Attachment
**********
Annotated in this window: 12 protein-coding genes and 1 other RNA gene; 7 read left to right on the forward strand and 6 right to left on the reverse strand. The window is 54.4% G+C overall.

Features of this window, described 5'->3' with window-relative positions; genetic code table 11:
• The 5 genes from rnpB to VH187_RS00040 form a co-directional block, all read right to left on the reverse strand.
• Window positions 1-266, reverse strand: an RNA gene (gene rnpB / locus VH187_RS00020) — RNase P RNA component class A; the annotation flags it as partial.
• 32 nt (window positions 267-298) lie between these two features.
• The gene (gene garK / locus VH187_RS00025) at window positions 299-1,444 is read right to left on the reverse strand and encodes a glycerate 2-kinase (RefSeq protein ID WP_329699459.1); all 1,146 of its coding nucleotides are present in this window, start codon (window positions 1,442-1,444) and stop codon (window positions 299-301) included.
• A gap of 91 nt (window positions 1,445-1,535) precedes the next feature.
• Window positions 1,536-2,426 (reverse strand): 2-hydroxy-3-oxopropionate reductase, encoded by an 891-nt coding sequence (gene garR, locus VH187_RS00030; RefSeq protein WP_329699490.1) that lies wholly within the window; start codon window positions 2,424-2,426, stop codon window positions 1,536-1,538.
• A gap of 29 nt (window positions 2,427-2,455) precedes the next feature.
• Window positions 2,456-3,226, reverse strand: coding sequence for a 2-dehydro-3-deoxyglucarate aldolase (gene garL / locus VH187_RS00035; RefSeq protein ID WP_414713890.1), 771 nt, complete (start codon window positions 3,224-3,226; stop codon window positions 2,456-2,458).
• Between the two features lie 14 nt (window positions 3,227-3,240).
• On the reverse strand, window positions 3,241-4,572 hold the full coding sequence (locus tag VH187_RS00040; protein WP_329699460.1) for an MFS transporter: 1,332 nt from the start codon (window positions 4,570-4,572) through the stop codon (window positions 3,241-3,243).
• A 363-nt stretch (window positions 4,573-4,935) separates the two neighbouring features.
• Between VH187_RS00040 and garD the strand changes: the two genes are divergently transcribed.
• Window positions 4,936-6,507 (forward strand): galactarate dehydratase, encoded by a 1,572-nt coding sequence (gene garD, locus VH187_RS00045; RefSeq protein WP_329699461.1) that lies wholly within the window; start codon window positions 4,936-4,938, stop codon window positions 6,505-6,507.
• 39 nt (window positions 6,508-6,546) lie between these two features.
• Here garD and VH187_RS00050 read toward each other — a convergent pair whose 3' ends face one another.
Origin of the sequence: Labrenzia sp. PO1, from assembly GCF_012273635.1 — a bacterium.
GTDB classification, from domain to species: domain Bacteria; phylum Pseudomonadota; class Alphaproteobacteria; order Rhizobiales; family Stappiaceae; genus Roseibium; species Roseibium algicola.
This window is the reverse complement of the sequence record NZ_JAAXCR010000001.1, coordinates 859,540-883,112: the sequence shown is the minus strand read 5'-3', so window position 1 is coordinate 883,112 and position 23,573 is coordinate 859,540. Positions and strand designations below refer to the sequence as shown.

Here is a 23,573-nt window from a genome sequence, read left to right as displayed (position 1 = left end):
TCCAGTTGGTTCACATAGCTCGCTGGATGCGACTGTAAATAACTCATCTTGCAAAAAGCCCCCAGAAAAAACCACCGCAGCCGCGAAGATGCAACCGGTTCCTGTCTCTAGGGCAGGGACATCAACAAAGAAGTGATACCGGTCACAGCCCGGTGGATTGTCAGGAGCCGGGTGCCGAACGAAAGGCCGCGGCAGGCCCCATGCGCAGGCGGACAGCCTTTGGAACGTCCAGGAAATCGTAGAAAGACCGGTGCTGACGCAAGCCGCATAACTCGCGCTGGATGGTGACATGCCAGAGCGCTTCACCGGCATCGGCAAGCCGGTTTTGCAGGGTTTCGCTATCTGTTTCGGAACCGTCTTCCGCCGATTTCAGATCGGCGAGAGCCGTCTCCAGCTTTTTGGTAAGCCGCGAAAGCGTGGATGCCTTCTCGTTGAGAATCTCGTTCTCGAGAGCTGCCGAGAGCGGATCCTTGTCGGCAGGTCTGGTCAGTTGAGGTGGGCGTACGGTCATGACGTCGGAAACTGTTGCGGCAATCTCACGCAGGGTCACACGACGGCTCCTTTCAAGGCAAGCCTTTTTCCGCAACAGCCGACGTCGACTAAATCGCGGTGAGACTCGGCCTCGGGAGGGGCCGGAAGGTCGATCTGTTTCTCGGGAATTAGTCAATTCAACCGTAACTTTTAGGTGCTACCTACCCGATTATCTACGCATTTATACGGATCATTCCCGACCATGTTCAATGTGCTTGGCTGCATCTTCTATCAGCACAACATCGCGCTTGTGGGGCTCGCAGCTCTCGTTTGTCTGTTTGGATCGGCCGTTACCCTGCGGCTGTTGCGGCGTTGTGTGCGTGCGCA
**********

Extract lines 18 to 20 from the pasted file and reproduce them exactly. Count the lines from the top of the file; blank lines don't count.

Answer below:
Origin of the sequence: Labrenzia sp. PO1, from assembly GCF_012273635.1 — a bacterium.
GTDB classification, from domain to species: domain Bacteria; phylum Pseudomonadota; class Alphaproteobacteria; order Rhizobiales; family Stappiaceae; genus Roseibium; species Roseibium algicola.
This window is the reverse complement of the sequence record NZ_JAAXCR010000001.1, coordinates 859,540-883,112: the sequence shown is the minus strand read 5'-3', so window position 1 is coordinate 883,112 and position 23,573 is coordinate 859,540. Positions and strand designations below refer to the sequence as shown.